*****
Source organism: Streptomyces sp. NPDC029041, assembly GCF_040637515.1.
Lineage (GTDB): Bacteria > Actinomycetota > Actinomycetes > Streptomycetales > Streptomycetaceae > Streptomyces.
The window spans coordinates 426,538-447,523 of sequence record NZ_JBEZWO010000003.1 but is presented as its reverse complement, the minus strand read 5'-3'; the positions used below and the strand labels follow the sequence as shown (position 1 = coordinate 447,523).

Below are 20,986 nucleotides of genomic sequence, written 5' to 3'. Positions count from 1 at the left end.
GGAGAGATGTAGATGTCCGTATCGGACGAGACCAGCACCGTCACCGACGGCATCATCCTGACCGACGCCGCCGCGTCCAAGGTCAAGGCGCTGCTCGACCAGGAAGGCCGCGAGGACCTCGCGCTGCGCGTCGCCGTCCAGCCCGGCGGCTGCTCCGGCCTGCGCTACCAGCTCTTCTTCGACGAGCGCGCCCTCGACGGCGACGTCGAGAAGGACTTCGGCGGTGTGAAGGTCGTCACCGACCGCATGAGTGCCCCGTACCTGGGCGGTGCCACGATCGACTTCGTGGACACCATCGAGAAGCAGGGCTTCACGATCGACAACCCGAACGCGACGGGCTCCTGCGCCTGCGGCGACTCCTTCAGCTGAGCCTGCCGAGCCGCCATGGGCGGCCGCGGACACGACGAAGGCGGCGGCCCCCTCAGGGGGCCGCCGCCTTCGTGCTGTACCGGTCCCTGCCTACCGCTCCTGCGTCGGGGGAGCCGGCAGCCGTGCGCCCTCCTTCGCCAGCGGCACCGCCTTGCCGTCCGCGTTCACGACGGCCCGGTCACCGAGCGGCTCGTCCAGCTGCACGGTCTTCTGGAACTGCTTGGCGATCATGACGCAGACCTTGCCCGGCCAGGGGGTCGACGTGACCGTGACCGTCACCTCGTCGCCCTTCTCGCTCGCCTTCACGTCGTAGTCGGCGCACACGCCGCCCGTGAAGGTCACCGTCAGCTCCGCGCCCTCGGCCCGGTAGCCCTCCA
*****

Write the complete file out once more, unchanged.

Source organism: Streptomyces sp. NPDC029041, assembly GCF_040637515.1.
Lineage (GTDB): Bacteria > Actinomycetota > Actinomycetes > Streptomycetales > Streptomycetaceae > Streptomyces.
The window spans coordinates 426,538-447,523 of sequence record NZ_JBEZWO010000003.1 but is presented as its reverse complement, the minus strand read 5'-3'; the positions used below and the strand labels follow the sequence as shown (position 1 = coordinate 447,523).

Below are 20,986 nucleotides of genomic sequence, written 5' to 3'. Positions count from 1 at the left end.
GGAGAGATGTAGATGTCCGTATCGGACGAGACCAGCACCGTCACCGACGGCATCATCCTGACCGACGCCGCCGCGTCCAAGGTCAAGGCGCTGCTCGACCAGGAAGGCCGCGAGGACCTCGCGCTGCGCGTCGCCGTCCAGCCCGGCGGCTGCTCCGGCCTGCGCTACCAGCTCTTCTTCGACGAGCGCGCCCTCGACGGCGACGTCGAGAAGGACTTCGGCGGTGTGAAGGTCGTCACCGACCGCATGAGTGCCCCGTACCTGGGCGGTGCCACGATCGACTTCGTGGACACCATCGAGAAGCAGGGCTTCACGATCGACAACCCGAACGCGACGGGCTCCTGCGCCTGCGGCGACTCCTTCAGCTGAGCCTGCCGAGCCGCCATGGGCGGCCGCGGACACGACGAAGGCGGCGGCCCCCTCAGGGGGCCGCCGCCTTCGTGCTGTACCGGTCCCTGCCTACCGCTCCTGCGTCGGGGGAGCCGGCAGCCGTGCGCCCTCCTTCGCCAGCGGCACCGCCTTGCCGTCCGCGTTCACGACGGCCCGGTCACCGAGCGGCTCGTCCAGCTGCACGGTCTTCTGGAACTGCTTGGCGATCATGACGCAGACCTTGCCCGGCCAGGGGGTCGACGTGACCGTGACCGTCACCTCGTCGCCCTTCTCGCTCGCCTTCACGTCGTAGTCGGCGCACACGCCGCCCGTGAAGGTCACCGTCAGCTCCGCGCCCTCGGCCCGGTAGCCCTCCA